It was the swinging 1970s and I was growing up with my sister in the heart of the south side of Chicago – a locale that might strike fear in the hearts of those who only envision “Chiraq” news reports. But my upbringing was more akin to that of Michelle Obama’s, with hardworking and hard drinking parents thrown into the beautiful mix.
My dad was 48 years of age when I was born, with enough years behind him to have seen World War II action – both on the shores of the Philippines when the enemy shelled beaches for three days – causing Daddy to cry out to God and make all sorts of promises – and in the local brothel pictured in a gorgeous black-and-white photo from about 50 years ago that decorates my social media pages.
During the war, Daddy made the most of his get-up-and-grind business smarts, even though the draft had stolen him away from his studies and path to a bachelor’s degree at Tennessee State University at the ripe age of 21. His photography skills were on display in his bunk as he held a row of negatives up to the sun, his rifle evident at his feet. What I wouldn’t give to see those photos today.
Back from war, back to business
After falling in love with Japan and a slender African-American model for Ebony/Jet who had a penchant for basketball players – and whose photos I studied endlessly in the bottom of Mommy’s drawers and via Google Images – Daddy reluctantly left the Land of the Rising Sun and the military. His first wife would eventually leave him, making way for Mommy to fall in love with Daddy and marry him four months after meeting at a party.
“He used to keep a bunch of blank checks in his shirt pocket,” Mommy waxed greedily about the guy who was 10 years her senior and already a successful entrepreneur back in The States.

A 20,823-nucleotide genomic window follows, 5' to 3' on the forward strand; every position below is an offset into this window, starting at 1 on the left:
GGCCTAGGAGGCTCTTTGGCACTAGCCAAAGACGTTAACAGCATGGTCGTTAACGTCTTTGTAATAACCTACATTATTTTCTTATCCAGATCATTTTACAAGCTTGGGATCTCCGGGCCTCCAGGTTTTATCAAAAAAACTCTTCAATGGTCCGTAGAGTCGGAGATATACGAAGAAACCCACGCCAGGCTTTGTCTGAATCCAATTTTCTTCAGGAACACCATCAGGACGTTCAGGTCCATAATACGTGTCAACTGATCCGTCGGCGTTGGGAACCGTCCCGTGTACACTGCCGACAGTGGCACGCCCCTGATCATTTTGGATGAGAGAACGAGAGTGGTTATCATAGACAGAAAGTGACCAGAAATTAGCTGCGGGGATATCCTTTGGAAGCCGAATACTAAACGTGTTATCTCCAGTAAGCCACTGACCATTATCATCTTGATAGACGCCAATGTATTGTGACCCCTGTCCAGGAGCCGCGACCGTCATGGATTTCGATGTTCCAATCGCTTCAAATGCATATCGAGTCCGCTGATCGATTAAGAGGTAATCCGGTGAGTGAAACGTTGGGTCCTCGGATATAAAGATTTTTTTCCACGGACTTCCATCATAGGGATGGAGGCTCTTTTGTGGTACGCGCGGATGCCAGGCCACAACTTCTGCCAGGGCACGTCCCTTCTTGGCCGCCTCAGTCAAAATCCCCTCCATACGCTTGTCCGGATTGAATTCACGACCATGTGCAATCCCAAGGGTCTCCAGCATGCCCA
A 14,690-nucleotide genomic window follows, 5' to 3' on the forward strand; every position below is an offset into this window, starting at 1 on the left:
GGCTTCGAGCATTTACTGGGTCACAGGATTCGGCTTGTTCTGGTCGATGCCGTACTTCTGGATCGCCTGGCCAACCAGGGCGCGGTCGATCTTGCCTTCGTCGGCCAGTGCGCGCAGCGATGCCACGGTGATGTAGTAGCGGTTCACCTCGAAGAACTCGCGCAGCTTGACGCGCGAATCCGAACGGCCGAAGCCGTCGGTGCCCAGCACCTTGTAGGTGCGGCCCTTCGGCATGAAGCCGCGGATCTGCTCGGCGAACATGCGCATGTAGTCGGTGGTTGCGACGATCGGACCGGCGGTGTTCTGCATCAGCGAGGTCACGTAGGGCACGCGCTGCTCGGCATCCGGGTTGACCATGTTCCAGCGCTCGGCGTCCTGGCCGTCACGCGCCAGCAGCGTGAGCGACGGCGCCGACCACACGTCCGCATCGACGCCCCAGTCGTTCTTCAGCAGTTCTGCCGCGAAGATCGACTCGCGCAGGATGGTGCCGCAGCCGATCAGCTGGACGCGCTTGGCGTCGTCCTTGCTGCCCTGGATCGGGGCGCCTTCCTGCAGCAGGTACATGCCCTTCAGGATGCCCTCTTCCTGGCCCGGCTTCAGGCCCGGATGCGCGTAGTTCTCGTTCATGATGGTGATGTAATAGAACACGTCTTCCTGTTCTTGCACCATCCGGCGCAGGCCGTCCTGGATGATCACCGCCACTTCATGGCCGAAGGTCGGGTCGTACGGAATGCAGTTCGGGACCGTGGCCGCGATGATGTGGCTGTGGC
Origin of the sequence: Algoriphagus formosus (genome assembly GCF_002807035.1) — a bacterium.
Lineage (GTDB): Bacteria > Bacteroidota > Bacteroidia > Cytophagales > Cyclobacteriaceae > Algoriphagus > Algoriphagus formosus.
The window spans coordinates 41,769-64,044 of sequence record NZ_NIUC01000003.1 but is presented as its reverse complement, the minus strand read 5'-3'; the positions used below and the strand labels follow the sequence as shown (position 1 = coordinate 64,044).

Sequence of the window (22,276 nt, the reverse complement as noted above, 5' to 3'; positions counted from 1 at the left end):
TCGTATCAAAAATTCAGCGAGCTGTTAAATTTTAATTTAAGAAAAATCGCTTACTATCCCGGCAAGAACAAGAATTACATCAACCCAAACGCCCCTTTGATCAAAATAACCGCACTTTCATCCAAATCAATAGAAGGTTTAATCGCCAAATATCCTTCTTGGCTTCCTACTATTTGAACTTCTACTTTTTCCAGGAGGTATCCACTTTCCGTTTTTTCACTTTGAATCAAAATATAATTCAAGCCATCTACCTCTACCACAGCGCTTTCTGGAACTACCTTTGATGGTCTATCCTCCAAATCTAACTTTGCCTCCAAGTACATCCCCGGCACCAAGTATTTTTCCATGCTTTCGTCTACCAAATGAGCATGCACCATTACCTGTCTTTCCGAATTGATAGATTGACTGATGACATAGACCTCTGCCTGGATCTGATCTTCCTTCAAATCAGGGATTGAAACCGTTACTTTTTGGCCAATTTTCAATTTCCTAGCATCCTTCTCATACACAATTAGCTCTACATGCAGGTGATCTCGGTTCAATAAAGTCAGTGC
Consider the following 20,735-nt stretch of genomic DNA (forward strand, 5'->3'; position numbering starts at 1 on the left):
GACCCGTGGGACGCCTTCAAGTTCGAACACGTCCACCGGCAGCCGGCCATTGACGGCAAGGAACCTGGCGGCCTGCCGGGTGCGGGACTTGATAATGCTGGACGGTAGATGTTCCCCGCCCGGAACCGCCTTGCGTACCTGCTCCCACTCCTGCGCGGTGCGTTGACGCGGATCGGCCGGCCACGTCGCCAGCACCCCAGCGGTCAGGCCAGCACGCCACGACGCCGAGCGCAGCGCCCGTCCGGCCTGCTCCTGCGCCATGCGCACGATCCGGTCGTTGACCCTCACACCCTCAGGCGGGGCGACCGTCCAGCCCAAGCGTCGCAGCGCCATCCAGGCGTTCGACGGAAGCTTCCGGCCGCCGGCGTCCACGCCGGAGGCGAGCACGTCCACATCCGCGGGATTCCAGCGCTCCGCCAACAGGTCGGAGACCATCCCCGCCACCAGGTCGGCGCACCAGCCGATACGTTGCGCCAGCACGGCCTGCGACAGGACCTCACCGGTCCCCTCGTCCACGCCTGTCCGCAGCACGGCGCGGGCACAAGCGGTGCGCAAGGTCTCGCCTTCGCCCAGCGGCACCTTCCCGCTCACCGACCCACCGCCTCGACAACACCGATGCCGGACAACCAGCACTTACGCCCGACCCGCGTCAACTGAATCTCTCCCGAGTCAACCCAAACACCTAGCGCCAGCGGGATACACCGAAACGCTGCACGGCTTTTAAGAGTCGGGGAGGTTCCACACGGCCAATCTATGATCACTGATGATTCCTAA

Love and business go together like God as my witness
In fact, Daddy’s need for a typist helped them hook up on the sweltering day in The Chi that Mommy offered him a beer along with her ability to type about 100 words per minute. I can still hear the buzz and lightning staccato of the IBM Selectric typewriter’s keys that would fill our South Michigan Avenue home over the years.
Daddy worked from 3 p.m. to 11 p.m. at the “Big House,” the prison-like nickname for Chicago’s huge old Main Post Office downtown on Congress Parkway.
But his own tax accounting firm is where he came alive. It was all his, and the income he received from many blacks who ran successful small liquor stores and dress shops around the city paid for the mortgage on our two-story abode, as well as our seemingly outlandish $1,000-per-year tuition at St. Edmund’s Parochial School.
I didn’t even know at first I was witnessing entrepreneurship in action…
“You need to get me something,” Mommy demanded of Daddy in her ironic I-am-woman-hear-me-roar pseudo-feminist kind of way.
No doubt the ERA movement and bra-burning in the streets – along with Daddy’s philandering and penchant for “hanging on stools at taverns,” as she would complain – convinced her that she was no shrinking violet who would suffer at home with the little ones until Daddy miraculously stumbled home at 3 a.m. some weekends.
Thus, Parkway Secretarial Service was born, a small office space near the corner of a black-and-white tiled building overlooking the area of 47th Street and Dr. Martin Luther King, Jr., Drive.
I remember being filled with puffed-up pride upon telling classmates that my mom owned her own secretarial service, no doubt chutzpah passed down from her, in the same way she would later proclaim herself an Executive Secretary with emphasis on the former that let listeners know she considered herself a step above regular secretaries.
Those afternoons after school spent spinning with my sister in swivel chairs in Mommy’s office until we literally saw black space highlighted by swirling stars – along with Daddy’s trots to his office on weekends plus the staplers and file cabinets littering our house – taught me plenty about entrepreneurship.